Full Question: My primary school says that you are saying "There is no evidence that placing students in ability-based streaming groups benefits students' learning. The academic gains from these types of groupings are too small to be significant. In fact, there are minimal benefits to the higher achieving students and negative effects to the lower achieving students." This is only mentioned in regards to math streaming, streaming in other subjects is continuing. My thinking is this, in ability-based groups the teacher will be able to devote more time to each student (teacher spends less energy on adjusting to different skills, study ability etc. for the widely differing ability of students) and therefore enhanced learning will result. Thoughts?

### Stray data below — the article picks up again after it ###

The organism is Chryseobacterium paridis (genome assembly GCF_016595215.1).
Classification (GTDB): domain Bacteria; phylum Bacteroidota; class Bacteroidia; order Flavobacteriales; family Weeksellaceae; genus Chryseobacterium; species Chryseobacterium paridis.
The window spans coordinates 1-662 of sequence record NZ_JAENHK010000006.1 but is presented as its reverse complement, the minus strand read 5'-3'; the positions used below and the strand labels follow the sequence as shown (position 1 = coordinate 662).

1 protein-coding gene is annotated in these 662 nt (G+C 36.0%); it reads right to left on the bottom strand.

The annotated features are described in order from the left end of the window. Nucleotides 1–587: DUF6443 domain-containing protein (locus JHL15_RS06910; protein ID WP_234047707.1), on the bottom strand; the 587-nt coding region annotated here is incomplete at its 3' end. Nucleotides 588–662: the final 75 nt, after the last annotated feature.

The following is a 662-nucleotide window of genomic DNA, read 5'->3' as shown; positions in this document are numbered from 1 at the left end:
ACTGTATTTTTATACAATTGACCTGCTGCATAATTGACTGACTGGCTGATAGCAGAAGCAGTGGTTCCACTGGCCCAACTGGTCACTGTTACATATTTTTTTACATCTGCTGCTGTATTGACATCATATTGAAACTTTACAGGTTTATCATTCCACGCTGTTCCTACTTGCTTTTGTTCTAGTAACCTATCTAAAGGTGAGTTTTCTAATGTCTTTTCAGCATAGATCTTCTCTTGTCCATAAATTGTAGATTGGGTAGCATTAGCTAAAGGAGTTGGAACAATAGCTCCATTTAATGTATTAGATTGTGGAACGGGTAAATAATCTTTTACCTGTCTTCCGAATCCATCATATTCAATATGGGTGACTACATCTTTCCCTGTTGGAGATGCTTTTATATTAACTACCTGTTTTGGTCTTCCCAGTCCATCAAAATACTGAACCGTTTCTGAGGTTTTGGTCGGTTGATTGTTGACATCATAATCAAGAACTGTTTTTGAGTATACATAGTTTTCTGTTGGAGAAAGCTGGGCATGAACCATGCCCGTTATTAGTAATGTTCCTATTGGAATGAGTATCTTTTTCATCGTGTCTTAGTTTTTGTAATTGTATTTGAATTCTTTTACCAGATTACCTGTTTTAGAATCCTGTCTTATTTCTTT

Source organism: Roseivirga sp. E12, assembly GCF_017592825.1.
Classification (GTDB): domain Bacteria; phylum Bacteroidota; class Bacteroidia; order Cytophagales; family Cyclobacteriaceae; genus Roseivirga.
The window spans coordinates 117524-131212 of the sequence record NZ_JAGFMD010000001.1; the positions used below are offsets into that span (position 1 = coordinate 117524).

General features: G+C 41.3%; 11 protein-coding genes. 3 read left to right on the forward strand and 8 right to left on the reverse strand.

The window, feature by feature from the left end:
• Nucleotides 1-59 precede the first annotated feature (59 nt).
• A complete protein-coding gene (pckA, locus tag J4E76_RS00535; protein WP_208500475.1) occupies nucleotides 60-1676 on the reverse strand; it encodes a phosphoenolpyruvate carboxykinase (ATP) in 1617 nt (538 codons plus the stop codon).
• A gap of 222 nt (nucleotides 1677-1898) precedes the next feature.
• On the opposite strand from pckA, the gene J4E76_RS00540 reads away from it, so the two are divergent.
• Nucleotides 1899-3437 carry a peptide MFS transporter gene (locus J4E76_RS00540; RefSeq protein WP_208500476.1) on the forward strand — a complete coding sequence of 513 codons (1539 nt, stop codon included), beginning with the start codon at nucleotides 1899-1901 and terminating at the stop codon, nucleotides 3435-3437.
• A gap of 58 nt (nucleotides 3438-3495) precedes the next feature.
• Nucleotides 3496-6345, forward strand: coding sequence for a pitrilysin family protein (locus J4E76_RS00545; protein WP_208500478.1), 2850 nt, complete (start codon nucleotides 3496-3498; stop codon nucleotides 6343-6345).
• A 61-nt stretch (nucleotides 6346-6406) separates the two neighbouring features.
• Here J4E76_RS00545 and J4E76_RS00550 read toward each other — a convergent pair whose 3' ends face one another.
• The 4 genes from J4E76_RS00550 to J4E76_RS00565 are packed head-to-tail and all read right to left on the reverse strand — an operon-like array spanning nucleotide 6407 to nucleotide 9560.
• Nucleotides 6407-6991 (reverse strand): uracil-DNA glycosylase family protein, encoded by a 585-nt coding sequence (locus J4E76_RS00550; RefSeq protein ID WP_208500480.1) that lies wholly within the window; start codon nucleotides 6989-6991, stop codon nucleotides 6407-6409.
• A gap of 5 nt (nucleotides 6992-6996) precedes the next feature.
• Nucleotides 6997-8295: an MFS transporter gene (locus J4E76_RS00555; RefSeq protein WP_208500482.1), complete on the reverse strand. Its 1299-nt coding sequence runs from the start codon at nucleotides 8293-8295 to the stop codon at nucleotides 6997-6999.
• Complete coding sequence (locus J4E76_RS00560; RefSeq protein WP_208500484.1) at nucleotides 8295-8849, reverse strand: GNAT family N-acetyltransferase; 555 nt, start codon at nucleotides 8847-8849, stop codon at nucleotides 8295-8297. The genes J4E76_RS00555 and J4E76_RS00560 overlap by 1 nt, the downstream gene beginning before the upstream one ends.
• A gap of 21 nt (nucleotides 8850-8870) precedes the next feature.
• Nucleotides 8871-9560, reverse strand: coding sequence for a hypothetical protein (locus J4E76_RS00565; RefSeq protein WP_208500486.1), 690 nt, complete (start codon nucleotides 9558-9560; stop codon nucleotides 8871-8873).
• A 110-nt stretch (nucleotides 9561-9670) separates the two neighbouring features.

Answer: “Yes, ability grouping has little impact on much (including in math). Yes, teachers prefer ability grouping for the reasons you note, but that does not mean it works! Students learn much from each other; teachers are more attentive to student diagnoses and needs when they have to attend more to the students--but here are the killers: a) Particularly in high school, students who are later blooming and in lower grades usually have NO chance of moving up as they have not been exposed to the material of the upper grades (and thus can rarely catch up); and, b) Count the color--in too many schools ability grouping works like apartheid to keep the African American and Hispanics in the lower grades--surely indefensible. Like you, I can give many reasons why ability grouping SHOULD work, but the evidence is pretty compelling--and for the equity reasons surely indefensible. The evidence also means that those teachers in more heterogeneous classes have as great an impact on their students without the equity downsides. The fascinating question is how come they are successful when all the SHOULDs say the opposite?” (John Hattie, personal communication, July 17, 2018).